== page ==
In this collection of essays, leading environmentalists and philosophers explore the relationship between environmental ethics and policy, both in theory and practice. The first section of the book focuses on four approaches to change in ethical theory: ecological science, feminist metaphysics, Chinese philosophy and holistic postmodern technology. In subsequent sections the contributors emphasise the need for non-traditional solutions and attempt to expand awareness of the most pressing practical problems. Among the topics discussed are the possibilities of real international cooperation; the inequitable but economically intractable issue of global gases; the political and ethical challenges of city planning; and the growing evidence of fundamental inappropriateness in treating land as legal private property. This volume is based on essays presented in 1992 at the Second International Conference on Ethics and Environmental Policy. The conference was held in response to the increasing need for a new ethics that would counter the traditional human-centred, dominantly individualistic approach of the industrial world toward the environment. Contributors include: J. Baird Callicott, Victoria Davion, Frederick Ferre, Frank B. Golley, Elizabeth Dodson Gray, Alastair S. Gunn, Eugene Hargrove, Peter Hartel, Erazim Kohak, Yu-shi Mao, Ignazio Musu, Bryan Norton, Corrado Poli, Holmes Rolston III, Kristin Shrader-Frechette, Udo E. Simonis and Gary E. Varner.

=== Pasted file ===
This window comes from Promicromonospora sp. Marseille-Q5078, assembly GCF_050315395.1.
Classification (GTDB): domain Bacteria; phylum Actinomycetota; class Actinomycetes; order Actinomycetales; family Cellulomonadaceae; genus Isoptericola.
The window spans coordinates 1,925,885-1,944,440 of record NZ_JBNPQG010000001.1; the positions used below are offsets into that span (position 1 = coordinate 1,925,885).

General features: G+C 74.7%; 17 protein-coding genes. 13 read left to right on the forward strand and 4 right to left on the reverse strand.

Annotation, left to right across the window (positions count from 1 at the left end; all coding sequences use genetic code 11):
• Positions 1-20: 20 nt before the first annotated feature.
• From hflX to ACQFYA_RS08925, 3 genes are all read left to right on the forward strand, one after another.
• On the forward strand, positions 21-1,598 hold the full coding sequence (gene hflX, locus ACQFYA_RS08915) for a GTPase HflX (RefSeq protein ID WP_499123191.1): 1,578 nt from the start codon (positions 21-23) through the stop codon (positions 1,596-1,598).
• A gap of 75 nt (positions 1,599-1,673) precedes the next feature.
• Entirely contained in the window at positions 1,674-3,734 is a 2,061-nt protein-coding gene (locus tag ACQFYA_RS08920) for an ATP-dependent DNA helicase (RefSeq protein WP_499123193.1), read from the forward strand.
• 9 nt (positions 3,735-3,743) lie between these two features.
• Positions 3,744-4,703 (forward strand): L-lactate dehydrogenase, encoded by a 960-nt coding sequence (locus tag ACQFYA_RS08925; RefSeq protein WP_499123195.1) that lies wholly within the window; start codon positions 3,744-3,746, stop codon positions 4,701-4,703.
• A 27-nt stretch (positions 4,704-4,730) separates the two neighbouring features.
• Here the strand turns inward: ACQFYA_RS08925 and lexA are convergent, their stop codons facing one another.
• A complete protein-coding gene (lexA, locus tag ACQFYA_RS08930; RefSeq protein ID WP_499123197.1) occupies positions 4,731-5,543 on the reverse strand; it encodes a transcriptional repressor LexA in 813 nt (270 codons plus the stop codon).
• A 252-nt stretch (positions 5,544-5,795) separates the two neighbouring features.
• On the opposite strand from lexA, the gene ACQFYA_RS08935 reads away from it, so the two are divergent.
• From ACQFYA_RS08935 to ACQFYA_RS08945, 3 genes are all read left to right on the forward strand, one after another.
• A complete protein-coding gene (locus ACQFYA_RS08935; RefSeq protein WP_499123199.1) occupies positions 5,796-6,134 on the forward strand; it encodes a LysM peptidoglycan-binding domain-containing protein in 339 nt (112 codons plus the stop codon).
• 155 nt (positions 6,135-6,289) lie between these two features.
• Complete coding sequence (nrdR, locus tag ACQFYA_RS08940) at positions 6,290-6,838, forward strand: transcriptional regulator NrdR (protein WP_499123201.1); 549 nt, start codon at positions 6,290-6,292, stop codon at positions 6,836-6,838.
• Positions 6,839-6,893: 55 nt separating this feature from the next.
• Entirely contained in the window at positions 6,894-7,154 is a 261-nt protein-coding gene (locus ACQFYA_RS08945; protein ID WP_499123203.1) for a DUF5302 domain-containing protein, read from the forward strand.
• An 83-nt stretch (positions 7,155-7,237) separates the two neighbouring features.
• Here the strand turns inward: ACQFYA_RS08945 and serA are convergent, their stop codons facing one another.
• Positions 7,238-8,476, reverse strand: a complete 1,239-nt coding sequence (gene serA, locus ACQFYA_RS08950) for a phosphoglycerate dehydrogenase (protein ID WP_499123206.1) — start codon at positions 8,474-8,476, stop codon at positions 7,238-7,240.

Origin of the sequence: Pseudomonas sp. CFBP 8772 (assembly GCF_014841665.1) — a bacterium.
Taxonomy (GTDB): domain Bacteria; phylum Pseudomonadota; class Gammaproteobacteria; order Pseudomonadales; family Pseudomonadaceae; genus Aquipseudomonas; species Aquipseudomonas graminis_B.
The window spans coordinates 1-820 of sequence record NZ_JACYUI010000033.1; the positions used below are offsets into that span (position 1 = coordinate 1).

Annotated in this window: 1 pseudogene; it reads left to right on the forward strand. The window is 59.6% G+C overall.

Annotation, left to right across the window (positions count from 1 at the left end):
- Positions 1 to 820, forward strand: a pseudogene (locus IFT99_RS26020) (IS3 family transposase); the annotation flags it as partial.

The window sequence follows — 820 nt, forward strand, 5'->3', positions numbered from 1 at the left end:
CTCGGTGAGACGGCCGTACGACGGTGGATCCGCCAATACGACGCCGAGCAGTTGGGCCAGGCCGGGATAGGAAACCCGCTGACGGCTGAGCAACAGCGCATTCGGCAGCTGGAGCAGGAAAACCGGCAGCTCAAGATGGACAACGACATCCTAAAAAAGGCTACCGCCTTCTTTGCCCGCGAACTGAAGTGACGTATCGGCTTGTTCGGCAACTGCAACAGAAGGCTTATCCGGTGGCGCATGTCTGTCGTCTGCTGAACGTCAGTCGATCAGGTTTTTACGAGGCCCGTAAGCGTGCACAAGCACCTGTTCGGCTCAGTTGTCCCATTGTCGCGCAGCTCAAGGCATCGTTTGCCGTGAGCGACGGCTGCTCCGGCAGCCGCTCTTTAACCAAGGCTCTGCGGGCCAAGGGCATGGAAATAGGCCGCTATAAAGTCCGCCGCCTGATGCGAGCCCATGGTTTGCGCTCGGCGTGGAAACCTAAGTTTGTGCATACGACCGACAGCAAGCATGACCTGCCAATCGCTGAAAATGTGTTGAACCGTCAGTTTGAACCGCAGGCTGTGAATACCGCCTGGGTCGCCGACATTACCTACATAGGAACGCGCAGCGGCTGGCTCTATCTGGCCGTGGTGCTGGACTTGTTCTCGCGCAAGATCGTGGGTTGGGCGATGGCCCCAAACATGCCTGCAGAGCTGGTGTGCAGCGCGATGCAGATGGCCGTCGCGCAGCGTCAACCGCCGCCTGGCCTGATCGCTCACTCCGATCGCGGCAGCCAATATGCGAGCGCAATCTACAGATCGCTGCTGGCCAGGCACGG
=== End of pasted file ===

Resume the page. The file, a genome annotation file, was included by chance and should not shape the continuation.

Frederick Ferre is Research Professor of Philosophy at the University of Georgia. His many books include "Philosophy of Technology" (Georgia). Peter Hartel is an associate professor of crop and soil sciences at the University of Georgia. He is the editor of "Agricultural Ethics: Issues for the 21st Century."